You are currently browsing the tag archive for the ‘Mission’ tag.

Where does your strategy come from?

If you’re spending most of your energy looking at the competition, then I argue that:

  • By definition, you’re behind.
  • There are several others who probably “own” that space more than you do.

Don’t get me wrong: You need to be aware of competitive moves, and incorporate what you see. It’s just a lousy way to direct your strategy.

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Some days it’s hard to get focused. And stay focused. This can be a struggle for everyone on your team.

It’s understandable: There’s a lot going on, a lot of big, big issues and concerns.

So the first step on this path is to cut yourself a little slack for being … human. But you don’t want it to stop there, right?

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I’ve been talking about the three key dimensions of a company’s mission. Starting with delivering value for customers, we then added articulating what the value is for us, the team.

Finally, let’s talk about how a Mission captures value for the world. This might stretch your comfort zone, but stay with me here.

The good news is that you get to define “world” for your organization. It could be the local community, society at large, your industry, or even literally the whole world.

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Last week I talked about how we know when a company’s mission is truly a solid foundation, starting with delivering value to customers.

The second dimension is delivering value to us: our leaders, employees, contractors, partners, … anyone who is involved with creating and supplying products and services to those customers.

If you have a non-profit, feel free to change the language. But the concept is the same.

We won’t be able to continue, sustainably, unless WE want to do it. Again and again, year after year. And this is captured by a powerful mission statement.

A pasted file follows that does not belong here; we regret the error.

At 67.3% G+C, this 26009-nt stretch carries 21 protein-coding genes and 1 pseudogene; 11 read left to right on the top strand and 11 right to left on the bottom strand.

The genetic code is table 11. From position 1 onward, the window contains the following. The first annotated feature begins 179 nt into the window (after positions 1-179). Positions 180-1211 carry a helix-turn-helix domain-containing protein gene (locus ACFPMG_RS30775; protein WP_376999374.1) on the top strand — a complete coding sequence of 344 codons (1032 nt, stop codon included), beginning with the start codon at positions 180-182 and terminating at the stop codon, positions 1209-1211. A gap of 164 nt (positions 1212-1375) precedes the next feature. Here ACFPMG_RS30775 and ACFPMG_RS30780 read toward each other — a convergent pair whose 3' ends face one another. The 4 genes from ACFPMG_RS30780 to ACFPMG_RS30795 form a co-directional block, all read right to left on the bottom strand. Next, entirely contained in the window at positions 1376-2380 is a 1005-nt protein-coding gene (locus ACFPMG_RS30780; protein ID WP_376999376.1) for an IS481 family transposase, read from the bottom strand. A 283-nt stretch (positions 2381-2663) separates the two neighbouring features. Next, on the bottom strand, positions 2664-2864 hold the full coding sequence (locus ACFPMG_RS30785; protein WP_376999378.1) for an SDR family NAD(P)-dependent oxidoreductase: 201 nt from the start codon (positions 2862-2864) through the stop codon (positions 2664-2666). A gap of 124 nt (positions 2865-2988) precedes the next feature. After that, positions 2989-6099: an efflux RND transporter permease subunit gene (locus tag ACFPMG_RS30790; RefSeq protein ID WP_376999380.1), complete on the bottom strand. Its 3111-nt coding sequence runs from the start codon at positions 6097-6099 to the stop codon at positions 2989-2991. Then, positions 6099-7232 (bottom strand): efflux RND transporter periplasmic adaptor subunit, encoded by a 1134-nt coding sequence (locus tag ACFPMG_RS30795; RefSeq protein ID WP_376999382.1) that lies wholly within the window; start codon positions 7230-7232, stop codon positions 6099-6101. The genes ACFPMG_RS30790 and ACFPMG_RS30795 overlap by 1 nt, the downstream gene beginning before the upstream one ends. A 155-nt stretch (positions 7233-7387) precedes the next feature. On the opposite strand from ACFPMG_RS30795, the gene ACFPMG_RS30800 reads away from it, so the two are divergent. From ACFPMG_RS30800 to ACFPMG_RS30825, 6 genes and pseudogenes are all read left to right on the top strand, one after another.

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I had a powerful conversation recently with someone, exploring the nature of having an organizational mission. In my view, this is the absolute foundation for everything you do. So I’m going to explore this in the coming weeks.

I admit I’m a bit hesitant to start with your customers, but that’s where everything begins. The fact is that you need to supply value to customers, otherwise your business is not sustainable.

If you’re a non-profit, I understand that you might not want to call them “customers.” That’s fine. Call them beneficiaries, sponsors and donors. The fact is that you must deliver continuing value over the long term, or you’re going to fold.

So why am I reluctant to start with customers?

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This is SUCH a common phenomenon; I see it all the time. You’re busy doing a million things, but you’re in a fog about why.

Time to climb up above the murkiness, my friends.

And look at the big picture.

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I recently had the opportunity to lead a workshop about building marketing from a strong foundation of mission or purpose. But there was a sticking point for many in the room: They weren’t the business owner, so they didn’t feel they had the right, or the power, to declare what their company’s mission might be.

And they were right. This is the kind of stuff that gets created by owners and executive teams and such.

But that’s not the end of the story!

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I talk with employees all the time who are a bit lost on this concept of “mission.” They can’t bring anything to mind when I ask them what the mission of their company might be, and it doesn’t seem to have any relevance to their job even if there was one.

This is a problem.

Honestly, I don’t really care if you call it a purpose or mission or values or goal. I don’t mind if it doesn’t have a name at all. And I don’t care if it’s in highly refined words which precisely capture in a beautifully wordsmithed paragraph.

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How single-minded are you? How focused is your business?

I view this attribute as a continuum, ranging from spineless to monomaniacal. But I’m liking the concept of being fierce, because it combines elements of focus, intensity, and persistence.

So what does it mean to be fierce in your leadership?

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Leadership is weird.

We’re stuck in this space of always striving, always reaching. Never satisfied with the status quo.

But that wears people out – physically, emotionally, intellectually. So what’s the difference between a leader who uses this effectively, versus just burning people out?

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